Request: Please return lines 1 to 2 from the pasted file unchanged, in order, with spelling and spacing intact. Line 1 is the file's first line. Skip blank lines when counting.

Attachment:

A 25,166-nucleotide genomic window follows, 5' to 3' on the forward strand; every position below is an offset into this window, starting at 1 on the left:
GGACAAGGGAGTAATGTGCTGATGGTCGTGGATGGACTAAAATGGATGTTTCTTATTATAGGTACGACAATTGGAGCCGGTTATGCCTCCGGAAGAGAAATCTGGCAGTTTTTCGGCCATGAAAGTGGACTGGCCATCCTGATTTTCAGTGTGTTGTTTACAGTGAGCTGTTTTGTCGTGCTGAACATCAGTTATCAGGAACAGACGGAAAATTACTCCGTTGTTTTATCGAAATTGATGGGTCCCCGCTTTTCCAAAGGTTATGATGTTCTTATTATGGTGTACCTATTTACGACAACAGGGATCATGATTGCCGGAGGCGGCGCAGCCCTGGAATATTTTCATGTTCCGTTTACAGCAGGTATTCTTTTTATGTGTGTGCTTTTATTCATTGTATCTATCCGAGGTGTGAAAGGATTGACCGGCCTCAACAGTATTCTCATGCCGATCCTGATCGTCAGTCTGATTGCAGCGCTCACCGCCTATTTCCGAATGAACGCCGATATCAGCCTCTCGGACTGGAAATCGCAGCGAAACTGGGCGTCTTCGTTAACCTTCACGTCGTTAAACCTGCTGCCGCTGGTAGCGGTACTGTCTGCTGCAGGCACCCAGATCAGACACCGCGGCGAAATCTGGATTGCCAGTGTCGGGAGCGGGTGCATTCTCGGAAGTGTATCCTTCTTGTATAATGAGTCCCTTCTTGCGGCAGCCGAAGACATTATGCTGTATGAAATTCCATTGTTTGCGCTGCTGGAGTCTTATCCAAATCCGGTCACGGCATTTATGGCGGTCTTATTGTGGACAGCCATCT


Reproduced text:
A 25,166-nucleotide genomic window follows, 5' to 3' on the forward strand; every position below is an offset into this window, starting at 1 on the left:
GGACAAGGGAGTAATGTGCTGATGGTCGTGGATGGACTAAAATGGATGTTTCTTATTATAGGTACGACAATTGGAGCCGGTTATGCCTCCGGAAGAGAAATCTGGCAGTTTTTCGGCCATGAAAGTGGACTGGCCATCCTGATTTTCAGTGTGTTGTTTACAGTGAGCTGTTTTGTCGTGCTGAACATCAGTTATCAGGAACAGACGGAAAATTACTCCGTTGTTTTATCGAAATTGATGGGTCCCCGCTTTTCCAAAGGTTATGATGTTCTTATTATGGTGTACCTATTTACGACAACAGGGATCATGATTGCCGGAGGCGGCGCAGCCCTGGAATATTTTCATGTTCCGTTTACAGCAGGTATTCTTTTTATGTGTGTGCTTTTATTCATTGTATCTATCCGAGGTGTGAAAGGATTGACCGGCCTCAACAGTATTCTCATGCCGATCCTGATCGTCAGTCTGATTGCAGCGCTCACCGCCTATTTCCGAATGAACGCCGATATCAGCCTCTCGGACTGGAAATCGCAGCGAAACTGGGCGTCTTCGTTAACCTTCACGTCGTTAAACCTGCTGCCGCTGGTAGCGGTACTGTCTGCTGCAGGCACCCAGATCAGACACCGCGGCGAAATCTGGATTGCCAGTGTCGGGAGCGGGTGCATTCTCGGAAGTGTATCCTTCTTGTATAATGAGTCCCTTCTTGCGGCAGCCGAAGACATTATGCTGTATGAAATTCCATTGTTTGCGCTGCTGGAGTCTTATCCAAATCCGGTCACGGCATTTATGGCGGTCTTATTGTGGACAGCCATCT